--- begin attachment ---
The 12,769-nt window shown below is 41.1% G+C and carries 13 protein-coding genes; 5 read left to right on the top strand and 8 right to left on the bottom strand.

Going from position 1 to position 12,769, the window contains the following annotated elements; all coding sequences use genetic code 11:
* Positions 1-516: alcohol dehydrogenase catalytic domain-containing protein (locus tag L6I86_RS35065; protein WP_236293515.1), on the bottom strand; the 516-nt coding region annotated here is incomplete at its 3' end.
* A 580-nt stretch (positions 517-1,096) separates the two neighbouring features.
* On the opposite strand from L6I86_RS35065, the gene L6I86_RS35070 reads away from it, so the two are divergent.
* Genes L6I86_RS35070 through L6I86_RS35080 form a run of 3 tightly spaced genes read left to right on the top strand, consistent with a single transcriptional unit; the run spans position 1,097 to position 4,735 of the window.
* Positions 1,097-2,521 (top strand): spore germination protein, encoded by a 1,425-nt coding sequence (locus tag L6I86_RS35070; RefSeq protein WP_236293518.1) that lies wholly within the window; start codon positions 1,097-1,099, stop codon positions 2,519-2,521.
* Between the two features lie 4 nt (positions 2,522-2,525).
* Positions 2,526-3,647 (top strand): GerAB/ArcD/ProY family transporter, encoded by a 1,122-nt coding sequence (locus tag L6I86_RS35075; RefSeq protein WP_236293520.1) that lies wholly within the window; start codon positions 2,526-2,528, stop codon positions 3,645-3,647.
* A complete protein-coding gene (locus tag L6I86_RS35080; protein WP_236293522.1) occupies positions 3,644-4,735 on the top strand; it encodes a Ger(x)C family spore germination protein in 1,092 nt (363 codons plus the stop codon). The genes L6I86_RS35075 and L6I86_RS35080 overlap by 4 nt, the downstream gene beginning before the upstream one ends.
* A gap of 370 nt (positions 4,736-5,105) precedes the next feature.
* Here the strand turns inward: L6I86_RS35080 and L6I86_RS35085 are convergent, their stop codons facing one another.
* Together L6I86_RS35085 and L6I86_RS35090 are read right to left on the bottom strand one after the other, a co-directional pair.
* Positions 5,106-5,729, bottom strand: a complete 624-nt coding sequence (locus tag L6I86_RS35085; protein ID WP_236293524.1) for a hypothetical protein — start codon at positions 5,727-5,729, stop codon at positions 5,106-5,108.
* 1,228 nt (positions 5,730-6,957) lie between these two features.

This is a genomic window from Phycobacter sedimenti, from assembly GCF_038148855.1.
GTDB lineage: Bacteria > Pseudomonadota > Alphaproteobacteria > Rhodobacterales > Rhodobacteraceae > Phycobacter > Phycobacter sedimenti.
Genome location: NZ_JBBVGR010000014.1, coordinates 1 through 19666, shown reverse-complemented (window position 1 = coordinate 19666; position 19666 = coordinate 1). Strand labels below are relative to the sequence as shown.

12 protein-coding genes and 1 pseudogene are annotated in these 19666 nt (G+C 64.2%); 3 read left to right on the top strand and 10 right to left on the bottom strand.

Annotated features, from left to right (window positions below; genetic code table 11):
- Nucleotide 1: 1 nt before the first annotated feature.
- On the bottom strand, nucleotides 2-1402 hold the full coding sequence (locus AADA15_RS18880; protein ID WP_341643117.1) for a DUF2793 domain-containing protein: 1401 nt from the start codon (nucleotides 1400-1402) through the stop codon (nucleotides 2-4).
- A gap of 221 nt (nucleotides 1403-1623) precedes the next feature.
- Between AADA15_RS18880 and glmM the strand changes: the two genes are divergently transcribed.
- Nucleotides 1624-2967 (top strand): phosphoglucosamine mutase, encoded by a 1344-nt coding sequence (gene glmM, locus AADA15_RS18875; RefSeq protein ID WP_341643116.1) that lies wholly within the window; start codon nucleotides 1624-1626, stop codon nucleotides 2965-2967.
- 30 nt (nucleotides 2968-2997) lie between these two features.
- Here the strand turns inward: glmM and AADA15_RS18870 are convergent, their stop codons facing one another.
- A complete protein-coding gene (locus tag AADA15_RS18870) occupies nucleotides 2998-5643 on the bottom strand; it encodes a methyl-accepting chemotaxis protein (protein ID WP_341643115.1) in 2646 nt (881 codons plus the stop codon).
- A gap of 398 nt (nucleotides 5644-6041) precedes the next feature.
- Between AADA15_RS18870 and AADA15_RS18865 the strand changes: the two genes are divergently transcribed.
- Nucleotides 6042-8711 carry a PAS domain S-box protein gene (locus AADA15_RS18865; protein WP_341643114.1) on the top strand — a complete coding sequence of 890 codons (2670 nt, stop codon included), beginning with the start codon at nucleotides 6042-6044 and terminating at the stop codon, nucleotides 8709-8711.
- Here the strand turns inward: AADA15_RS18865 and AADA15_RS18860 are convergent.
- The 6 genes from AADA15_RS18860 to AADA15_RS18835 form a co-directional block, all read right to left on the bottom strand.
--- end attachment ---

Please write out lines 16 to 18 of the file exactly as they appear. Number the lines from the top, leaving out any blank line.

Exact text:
This is a genomic window from Phycobacter sedimenti, from assembly GCF_038148855.1.
GTDB lineage: Bacteria > Pseudomonadota > Alphaproteobacteria > Rhodobacterales > Rhodobacteraceae > Phycobacter > Phycobacter sedimenti.
Genome location: NZ_JBBVGR010000014.1, coordinates 1 through 19666, shown reverse-complemented (window position 1 = coordinate 19666; position 19666 = coordinate 1). Strand labels below are relative to the sequence as shown.